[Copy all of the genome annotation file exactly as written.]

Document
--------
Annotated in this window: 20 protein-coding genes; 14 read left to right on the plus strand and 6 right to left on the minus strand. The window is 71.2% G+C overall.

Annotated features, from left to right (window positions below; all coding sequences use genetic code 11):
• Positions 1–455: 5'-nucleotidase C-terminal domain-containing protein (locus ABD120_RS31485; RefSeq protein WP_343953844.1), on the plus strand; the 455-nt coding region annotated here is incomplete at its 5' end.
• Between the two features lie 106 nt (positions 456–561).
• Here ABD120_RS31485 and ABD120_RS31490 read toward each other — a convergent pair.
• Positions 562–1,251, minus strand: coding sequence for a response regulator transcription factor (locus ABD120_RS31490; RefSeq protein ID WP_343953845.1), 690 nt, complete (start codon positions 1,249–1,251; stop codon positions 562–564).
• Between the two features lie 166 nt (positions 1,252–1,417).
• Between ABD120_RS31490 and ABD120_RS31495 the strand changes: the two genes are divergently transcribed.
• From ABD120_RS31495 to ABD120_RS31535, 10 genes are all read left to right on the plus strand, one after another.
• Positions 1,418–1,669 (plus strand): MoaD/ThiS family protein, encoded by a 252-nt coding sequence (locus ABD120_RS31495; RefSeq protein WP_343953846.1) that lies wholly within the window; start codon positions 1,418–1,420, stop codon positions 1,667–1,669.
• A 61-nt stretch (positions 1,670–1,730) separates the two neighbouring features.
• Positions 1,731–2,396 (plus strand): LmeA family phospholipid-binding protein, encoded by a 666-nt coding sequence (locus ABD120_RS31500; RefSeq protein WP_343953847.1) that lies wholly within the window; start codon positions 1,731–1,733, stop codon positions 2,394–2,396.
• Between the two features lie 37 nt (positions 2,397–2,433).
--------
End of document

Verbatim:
Annotated in this window: 20 protein-coding genes; 14 read left to right on the plus strand and 6 right to left on the minus strand. The window is 71.2% G+C overall.

Annotated features, from left to right (window positions below; all coding sequences use genetic code 11):
• Positions 1–455: 5'-nucleotidase C-terminal domain-containing protein (locus ABD120_RS31485; RefSeq protein WP_343953844.1), on the plus strand; the 455-nt coding region annotated here is incomplete at its 5' end.
• Between the two features lie 106 nt (positions 456–561).
• Here ABD120_RS31485 and ABD120_RS31490 read toward each other — a convergent pair.
• Positions 562–1,251, minus strand: coding sequence for a response regulator transcription factor (locus ABD120_RS31490; RefSeq protein ID WP_343953845.1), 690 nt, complete (start codon positions 1,249–1,251; stop codon positions 562–564).
• Between the two features lie 166 nt (positions 1,252–1,417).
• Between ABD120_RS31490 and ABD120_RS31495 the strand changes: the two genes are divergently transcribed.
• From ABD120_RS31495 to ABD120_RS31535, 10 genes are all read left to right on the plus strand, one after another.
• Positions 1,418–1,669 (plus strand): MoaD/ThiS family protein, encoded by a 252-nt coding sequence (locus ABD120_RS31495; RefSeq protein WP_343953846.1) that lies wholly within the window; start codon positions 1,418–1,420, stop codon positions 1,667–1,669.
• A 61-nt stretch (positions 1,670–1,730) separates the two neighbouring features.
• Positions 1,731–2,396 (plus strand): LmeA family phospholipid-binding protein, encoded by a 666-nt coding sequence (locus ABD120_RS31500; RefSeq protein WP_343953847.1) that lies wholly within the window; start codon positions 1,731–1,733, stop codon positions 2,394–2,396.
• Between the two features lie 37 nt (positions 2,397–2,433).